Raising Children Who Love to Read

By Emma Thomas

As a child story time was one of my favourite activities at home or at school. I still love reading and I’m so grateful for the apps that allow me to access books on my phone in the middle of the night while I’m up with an unsettled baby!

This week is Book Week and the theme is ‘Dreaming with eyes open’. This is a beautiful sentiment and reminds me of the many wonderful stories I’ve read. 

We want our children to develop strong memories and positive associations with books and reading – the early years are the ideal times for this to occur. We understand that exposing children to books and language while they are young sets them up for a strong academic start. We also know that building positive relationships and strong memories develops children’s social/emotional skills and sense of identity. And we get to raise children who love reading! 

Before they are born?

You can start raising children who read before they are even born! Baby hearing is developing around 16-18 weeks in utero and from 6months the can hear what is happening outside the womb. Science has shown us that the language and sounds that children are exposed to before they are born impacts on their early learning and development. If you read to your baby while they are still in the womb they will begin to learn about the rhythm of language as well as learning your tone and voice. 

If you’d like to read more about this here is one interesting study – https://www.pnas.org/doi/10.1073/pnas.1302159110


Moments of Connection

Reading together is a beautiful way to connect with our children. Even with our babies! Those first few months can be a really challenging time for families but reading to your baby can be something you both enjoy. 

When we read with babies and children we are:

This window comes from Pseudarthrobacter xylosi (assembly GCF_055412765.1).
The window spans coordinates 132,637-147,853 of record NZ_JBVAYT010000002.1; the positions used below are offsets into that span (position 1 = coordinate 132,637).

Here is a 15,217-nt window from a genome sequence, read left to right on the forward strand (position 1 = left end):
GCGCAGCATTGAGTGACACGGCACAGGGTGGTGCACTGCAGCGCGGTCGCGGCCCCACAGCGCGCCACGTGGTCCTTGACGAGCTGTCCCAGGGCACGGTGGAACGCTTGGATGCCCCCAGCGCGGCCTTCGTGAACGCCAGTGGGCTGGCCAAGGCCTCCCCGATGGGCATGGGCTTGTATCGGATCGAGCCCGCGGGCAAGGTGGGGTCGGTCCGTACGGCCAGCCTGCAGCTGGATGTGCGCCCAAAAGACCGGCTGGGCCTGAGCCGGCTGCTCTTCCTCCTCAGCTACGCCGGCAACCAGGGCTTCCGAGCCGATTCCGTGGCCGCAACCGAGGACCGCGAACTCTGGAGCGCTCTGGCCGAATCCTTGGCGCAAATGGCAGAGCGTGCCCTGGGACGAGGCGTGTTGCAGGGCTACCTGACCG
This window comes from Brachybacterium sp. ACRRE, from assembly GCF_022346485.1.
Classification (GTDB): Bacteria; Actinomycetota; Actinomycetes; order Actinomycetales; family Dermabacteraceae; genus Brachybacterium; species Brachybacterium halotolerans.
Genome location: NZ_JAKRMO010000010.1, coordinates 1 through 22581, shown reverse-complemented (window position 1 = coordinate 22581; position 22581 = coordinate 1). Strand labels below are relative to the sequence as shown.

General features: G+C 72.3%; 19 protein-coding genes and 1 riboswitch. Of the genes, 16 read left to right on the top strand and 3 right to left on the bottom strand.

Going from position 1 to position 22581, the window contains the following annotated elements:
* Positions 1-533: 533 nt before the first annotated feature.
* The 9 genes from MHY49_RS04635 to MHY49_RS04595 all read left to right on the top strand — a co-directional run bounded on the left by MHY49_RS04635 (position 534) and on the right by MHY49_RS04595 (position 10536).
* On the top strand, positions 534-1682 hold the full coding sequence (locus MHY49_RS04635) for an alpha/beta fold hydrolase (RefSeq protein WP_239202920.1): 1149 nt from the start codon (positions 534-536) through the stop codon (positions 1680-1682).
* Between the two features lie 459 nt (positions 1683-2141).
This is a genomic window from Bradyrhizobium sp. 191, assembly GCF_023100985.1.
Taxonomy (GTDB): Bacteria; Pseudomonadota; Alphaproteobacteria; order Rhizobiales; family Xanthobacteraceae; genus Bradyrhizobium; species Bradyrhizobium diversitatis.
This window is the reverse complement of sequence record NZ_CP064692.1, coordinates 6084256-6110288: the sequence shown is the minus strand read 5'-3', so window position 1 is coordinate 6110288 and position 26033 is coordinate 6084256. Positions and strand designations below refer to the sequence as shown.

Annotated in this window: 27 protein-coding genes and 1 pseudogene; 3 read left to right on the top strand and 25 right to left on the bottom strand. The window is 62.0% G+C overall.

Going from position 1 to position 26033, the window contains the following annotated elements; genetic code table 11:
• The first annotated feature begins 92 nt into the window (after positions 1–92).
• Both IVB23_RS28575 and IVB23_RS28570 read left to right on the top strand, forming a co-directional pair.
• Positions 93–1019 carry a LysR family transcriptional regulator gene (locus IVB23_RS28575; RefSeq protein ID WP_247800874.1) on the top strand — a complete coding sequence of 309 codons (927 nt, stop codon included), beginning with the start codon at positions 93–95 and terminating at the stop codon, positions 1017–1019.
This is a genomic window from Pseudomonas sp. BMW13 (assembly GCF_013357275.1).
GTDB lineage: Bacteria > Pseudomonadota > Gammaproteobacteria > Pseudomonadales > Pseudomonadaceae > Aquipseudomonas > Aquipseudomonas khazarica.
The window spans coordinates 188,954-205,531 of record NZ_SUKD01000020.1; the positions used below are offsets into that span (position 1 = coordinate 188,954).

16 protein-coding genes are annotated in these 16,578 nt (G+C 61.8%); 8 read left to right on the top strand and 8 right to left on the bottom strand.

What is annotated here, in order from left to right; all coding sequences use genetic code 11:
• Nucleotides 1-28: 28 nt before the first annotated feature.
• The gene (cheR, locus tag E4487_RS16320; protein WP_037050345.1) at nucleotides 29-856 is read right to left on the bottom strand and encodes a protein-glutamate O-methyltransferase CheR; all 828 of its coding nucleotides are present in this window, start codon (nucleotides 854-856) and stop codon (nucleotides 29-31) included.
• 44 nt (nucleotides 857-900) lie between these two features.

• connecting through experiences
  • sharing our love of reading and literature 
  • teaching them to value and love stories
  • demonstrating facial expressions and emotions
  • modelling turn taking and conversation
  • sharing our culture and heritage 
  • sharing our favourite stories!


Developing a love of reading

“1 more story… please?”

When was the last time you had this negotiation? For me it was just last night. I love finishing our evening routine by curling up in my daughters bed and reading her a few stories. This is a special time of day and creates the opportunity for conversations, interaction and language development. 

When we read together children learn:

  • the value of language and stories
  • language patterns
  • how to use rhyme and rhythm 
  • the way books work and their structure
  • caring for books
  • genres and types of books


Books anytime!

While bedtime stories are my favourite – reading is really for anytime! We keep books scattered strategically around the house, in bags and even in the car. When she was toilet training my daughter loved being read a story while she sat on the toilet. Now that she’s a bit older she enjoys ‘I Spy’ books while I’m brushing her hair. And there is no rule that says you have to sit still while reading! Take some books outside and read on the trampoline or in a tree. 


A love of books and reading is a life long gift that we can give to our children! If we start early and make reading a pleasurable experience we can promote their academic development while creating precious memories.